This experiment in Eastern modes-meet-and-embrace-Western jazz traditions is, in a word, charming. Listeners with even the slightest thirst for adventure will be quickly seduced by the swelling rhythms and high-spirited melodies created by Cyprus native George Lernis for a program of improvisation-grounded performances blended with traditional Middle Eastern and Mediterranean music influences.
Lernis, a drummer, percussionist and master of the santur
, a hammered dulcimer that originated in ancient Babylon, is well versed in jazz vernaculars. From his outpost in the Mediterranean, he has also been able to absorb and incorporate into his compositions and arrangements a wide range of regional styles. He assumes a kind of gatekeeper role here, leaving a generous amount of space for his cohorts to demonstrate their individual and collective skills.
Turkish vocalist Burcu Güleç is a standout, at times emulating the kind of wild, primeval abandon on wordless vocal forays that was pioneered by fusion singers Urszula Dudziak and Flora Purim in the 1970s. Chicago trumpeter Emiel De Jaegher is masterful as an accompanist and a soloist. And Turkish pianist, vocalist and oud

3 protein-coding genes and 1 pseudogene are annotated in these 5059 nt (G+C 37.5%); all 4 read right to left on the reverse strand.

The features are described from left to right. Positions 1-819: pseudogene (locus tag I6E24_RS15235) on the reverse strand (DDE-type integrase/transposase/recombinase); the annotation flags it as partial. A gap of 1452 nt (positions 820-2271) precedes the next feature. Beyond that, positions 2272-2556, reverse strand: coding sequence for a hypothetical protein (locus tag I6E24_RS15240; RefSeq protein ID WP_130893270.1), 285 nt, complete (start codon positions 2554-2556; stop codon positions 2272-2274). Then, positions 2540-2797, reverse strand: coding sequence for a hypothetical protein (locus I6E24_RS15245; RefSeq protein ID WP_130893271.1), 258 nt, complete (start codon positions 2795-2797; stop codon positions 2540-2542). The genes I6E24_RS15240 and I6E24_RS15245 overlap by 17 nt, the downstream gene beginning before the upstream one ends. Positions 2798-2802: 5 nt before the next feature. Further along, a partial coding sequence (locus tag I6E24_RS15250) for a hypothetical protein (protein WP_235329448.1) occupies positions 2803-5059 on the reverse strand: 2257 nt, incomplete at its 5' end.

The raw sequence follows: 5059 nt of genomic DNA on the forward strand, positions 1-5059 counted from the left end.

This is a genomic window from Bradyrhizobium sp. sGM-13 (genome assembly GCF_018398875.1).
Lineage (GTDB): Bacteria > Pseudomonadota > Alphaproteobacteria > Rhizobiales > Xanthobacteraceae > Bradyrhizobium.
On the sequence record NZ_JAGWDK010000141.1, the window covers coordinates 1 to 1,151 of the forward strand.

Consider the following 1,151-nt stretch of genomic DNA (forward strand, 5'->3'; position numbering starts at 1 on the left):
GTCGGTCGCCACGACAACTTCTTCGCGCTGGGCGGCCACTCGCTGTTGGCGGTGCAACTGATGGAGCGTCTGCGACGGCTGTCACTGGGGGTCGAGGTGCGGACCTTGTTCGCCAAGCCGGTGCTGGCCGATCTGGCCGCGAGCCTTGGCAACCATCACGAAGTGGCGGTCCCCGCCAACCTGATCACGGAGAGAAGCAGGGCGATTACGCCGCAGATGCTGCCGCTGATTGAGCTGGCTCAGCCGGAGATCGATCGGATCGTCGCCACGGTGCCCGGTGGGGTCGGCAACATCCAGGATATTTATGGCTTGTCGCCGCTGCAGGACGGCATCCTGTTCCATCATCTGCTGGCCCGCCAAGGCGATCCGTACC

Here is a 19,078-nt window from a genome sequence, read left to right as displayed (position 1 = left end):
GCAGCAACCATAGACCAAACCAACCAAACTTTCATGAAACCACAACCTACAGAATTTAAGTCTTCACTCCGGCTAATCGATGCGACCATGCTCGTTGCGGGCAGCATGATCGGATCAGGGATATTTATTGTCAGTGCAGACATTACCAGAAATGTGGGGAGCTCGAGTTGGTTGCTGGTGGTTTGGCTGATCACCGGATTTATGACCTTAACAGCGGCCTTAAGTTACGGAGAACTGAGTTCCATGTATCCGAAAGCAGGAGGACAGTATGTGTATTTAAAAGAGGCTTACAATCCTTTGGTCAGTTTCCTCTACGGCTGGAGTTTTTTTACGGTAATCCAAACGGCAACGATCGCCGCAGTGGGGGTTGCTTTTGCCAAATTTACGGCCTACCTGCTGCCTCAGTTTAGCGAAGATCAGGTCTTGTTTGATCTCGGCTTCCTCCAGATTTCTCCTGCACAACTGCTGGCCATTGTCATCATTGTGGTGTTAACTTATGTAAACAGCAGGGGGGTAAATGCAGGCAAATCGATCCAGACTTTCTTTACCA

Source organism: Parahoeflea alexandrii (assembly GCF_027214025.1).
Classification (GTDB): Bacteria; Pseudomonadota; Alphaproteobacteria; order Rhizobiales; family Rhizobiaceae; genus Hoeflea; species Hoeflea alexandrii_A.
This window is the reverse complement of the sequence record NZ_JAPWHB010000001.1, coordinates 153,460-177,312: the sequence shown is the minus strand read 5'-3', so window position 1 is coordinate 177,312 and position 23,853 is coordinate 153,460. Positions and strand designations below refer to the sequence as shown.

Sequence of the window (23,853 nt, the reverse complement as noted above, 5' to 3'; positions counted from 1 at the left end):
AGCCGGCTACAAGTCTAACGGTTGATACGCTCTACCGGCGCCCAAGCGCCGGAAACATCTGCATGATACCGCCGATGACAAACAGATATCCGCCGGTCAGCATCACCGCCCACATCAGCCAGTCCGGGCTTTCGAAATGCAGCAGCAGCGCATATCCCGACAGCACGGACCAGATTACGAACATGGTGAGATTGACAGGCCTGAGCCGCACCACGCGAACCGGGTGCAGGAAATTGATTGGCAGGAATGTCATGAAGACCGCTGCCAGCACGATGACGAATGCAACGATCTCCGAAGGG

player (a lute-like string instrument common throughout the Middle East) Mehmet Ali Sanlikol is the ensemble’s most versatile member — a stunningly talented virtuoso. A truly surprising guest in this exotic milieu, bassist John Patitucci, rounds out the roster of Lernis’ eclectic group.
The three-movement suite “Between Two Worlds” serves as the session’s centerpiece. Its first movement, “Origins,” finds the leader in a purely folkloric expression, alone with the steely tones of his santur
. “Zikir,” the second movement, edges closer to the modern world via Patitucci’s hypnotic electric bass ostinato, a spray of pithy trumpet notes, a rustle of gentle percussion, and Sanlikol’s tense oud
attacks and volatile vocalizing. “The Arrival,” the suite’s closing movement, is in full-blown jazz form, reminding us that these talented musicians, while still proud representatives of their native cultures, are no longer in transit but have become bona fide members of both worlds. — Mark Holston